9. H.E. Allamah Abd Allah bin Mahfuz bin Bayyah

Professor, King Abd Al-Aziz University, Saudi Arabia Former Vice President; Minister of Justice; Minister of Education and Minister of Religious Affairs, Mauritania

10. Dr. Ali Benbraik

Professor, Ibn Zahr University, Agadir, Morocco

11. Dr. Abdul-Fattah Al-Bizim

Mufti of Damascus, Director of the Fath Institute,

12. Dr. Roger Boase

Queen Mary & Westfield College, Uni. of London, UK

13. Dr. al-Arabi Al-Buhali

Professor, Qadi Ayad University, Marrakesh, Morocco

14. Shaykh Muhammad Hisham al-Burhani

Faculty of Shari’a, University of Damascus, Syria

15. Professor Dr. Allamah Muhammad Sa’id Ramadan Al-Buti

Dean, Dept. of Religion, University of Damascus, Syria

16. Professor Dr. Mustafa Çagrici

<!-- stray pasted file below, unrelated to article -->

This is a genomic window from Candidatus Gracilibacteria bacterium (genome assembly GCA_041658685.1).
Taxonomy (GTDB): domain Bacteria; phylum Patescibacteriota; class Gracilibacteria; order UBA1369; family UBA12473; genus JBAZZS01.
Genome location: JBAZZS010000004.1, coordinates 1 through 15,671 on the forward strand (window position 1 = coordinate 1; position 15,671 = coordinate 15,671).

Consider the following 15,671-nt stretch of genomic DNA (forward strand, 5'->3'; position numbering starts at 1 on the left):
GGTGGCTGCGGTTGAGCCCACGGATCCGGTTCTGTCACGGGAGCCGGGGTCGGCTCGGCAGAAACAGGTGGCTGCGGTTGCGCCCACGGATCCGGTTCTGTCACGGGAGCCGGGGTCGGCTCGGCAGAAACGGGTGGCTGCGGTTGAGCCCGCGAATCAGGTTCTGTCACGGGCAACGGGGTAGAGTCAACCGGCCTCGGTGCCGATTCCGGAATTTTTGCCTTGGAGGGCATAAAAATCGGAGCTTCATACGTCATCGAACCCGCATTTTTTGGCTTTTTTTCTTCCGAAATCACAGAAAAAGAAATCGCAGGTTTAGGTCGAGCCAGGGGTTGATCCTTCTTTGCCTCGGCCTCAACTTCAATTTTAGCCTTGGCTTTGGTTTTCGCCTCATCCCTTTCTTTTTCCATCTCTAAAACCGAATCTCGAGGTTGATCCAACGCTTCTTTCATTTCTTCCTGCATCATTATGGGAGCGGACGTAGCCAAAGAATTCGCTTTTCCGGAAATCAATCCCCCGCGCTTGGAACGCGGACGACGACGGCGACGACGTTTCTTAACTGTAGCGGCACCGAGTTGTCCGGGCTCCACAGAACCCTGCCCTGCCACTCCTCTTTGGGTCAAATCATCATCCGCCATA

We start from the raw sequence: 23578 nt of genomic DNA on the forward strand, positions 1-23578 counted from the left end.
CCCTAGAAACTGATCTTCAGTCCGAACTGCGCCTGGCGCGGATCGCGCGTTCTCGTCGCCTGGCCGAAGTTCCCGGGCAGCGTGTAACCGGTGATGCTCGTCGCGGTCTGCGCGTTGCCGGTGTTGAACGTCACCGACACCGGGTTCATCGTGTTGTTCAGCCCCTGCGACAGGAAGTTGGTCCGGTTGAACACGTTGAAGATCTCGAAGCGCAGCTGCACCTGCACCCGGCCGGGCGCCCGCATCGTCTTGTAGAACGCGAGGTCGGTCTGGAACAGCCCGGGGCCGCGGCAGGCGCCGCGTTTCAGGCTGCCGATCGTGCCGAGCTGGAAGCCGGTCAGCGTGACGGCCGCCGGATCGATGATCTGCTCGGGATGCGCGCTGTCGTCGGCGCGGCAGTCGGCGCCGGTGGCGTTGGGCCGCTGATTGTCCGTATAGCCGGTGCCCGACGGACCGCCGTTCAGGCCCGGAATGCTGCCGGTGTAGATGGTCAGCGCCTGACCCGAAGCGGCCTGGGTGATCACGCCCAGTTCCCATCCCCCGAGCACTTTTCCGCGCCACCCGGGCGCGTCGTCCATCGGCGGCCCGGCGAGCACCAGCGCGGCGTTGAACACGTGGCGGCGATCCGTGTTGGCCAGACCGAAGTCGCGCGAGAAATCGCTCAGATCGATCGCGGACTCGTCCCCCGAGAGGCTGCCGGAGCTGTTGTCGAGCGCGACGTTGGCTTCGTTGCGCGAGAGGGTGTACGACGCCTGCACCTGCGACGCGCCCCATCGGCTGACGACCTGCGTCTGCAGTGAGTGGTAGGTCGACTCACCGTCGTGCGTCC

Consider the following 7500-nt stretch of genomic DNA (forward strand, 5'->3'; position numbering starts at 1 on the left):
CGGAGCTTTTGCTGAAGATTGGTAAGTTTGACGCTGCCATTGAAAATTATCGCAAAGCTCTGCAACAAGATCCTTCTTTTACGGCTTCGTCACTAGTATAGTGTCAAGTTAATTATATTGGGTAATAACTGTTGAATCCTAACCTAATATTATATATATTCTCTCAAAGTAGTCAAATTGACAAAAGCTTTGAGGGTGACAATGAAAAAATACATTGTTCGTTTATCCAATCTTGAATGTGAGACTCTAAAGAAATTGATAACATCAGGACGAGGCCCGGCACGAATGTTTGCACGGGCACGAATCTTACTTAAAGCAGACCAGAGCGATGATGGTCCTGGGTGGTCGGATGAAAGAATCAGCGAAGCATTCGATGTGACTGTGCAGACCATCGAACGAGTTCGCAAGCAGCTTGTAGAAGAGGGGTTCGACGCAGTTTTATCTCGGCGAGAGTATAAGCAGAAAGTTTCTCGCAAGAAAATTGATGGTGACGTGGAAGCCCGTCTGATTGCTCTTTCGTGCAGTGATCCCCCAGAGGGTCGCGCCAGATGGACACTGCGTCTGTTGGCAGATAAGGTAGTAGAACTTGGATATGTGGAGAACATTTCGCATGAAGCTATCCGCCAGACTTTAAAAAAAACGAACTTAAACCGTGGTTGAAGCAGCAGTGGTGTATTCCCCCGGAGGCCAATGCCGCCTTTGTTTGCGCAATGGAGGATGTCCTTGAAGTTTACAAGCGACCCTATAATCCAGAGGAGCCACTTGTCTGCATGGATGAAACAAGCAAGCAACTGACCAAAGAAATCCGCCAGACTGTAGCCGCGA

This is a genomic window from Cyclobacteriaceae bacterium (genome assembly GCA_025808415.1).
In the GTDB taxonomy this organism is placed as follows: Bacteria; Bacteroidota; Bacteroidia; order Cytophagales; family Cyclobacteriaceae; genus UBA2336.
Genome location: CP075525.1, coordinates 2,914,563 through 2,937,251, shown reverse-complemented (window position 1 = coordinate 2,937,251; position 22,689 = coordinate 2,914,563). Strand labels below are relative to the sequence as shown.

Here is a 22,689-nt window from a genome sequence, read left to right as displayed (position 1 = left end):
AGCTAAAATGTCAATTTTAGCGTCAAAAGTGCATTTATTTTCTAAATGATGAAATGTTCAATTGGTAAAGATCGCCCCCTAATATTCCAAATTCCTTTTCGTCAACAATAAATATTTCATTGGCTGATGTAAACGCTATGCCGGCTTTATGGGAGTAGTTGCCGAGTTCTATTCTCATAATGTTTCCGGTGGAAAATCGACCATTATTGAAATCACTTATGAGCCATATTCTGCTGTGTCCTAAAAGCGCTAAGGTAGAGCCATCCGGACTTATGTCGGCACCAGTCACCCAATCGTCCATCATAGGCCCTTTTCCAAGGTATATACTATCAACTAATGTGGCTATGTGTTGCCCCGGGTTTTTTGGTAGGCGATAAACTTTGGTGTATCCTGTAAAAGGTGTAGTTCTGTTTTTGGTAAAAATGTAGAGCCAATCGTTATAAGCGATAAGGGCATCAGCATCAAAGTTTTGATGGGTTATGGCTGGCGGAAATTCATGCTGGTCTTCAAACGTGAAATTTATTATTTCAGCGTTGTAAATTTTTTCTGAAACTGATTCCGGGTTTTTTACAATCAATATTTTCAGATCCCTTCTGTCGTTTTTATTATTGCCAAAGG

Grand Mufti of Istanbul

17. H.E. Shaykh Professor Dr. Mustafa Ceric

Grand Mufti and Head of Ulema of Bosnia and Herzegovina

18. Dr. Jill Cressy

Department of Education, University of Birmingham

19. Dr. Ahmad Fakir

Professor, Ibn Zahr University, Agadir, Morocco

20. Sayyid Abdullah Fidaaq

Islamic Missionary, Saudi Arabia

21. H.E. Shaykh Ravil Gainutdin

Grand Mufti of Russia

22. Dr. Buthaina al-Ghalbzuri

Professor, Faculty of Arts, Rabat, Morocco

23. H.E. Shaykh Nedzad Grabus

Grand Mufti of Slovenia

24. Professor Abdul-Haqq Ismail Guiderdoni

Director, Institut des Hautes Etudes Islamiques, France

25. Ahmad Bin Abdul-Aziz al-Haddad

Mufti, Department of Islamic Affairs, Dubai, UAE

26. Shaykh Al-Habib Ali Mashhour bin Muhammad bin Salim bin Hafeez

Imam of the Tarim Mosque and Head of Fatwa Council, Tarim, Yemen

27. Shaykh Al-Habib Umar bin Muhammad bin Salim bin Hafeez

Dean, Dar AI-Mustafa, Tarim, Yemen

28. Shaykh Abdul-Razzaq Al-Hallabi

Religious Instructor at the Umayyad Mosque, Head, Fath Institute in Damascus, Syria

29. Professor Dr. Farouq Hamadah

Professor of the Sciences of Tradition, Mohammad V University, Morocco

30. Dr. Mustapha Bin Hamza

Professor, University of Mohammed I, Morocco

31. Shaykh Hamza Yusuf Hanson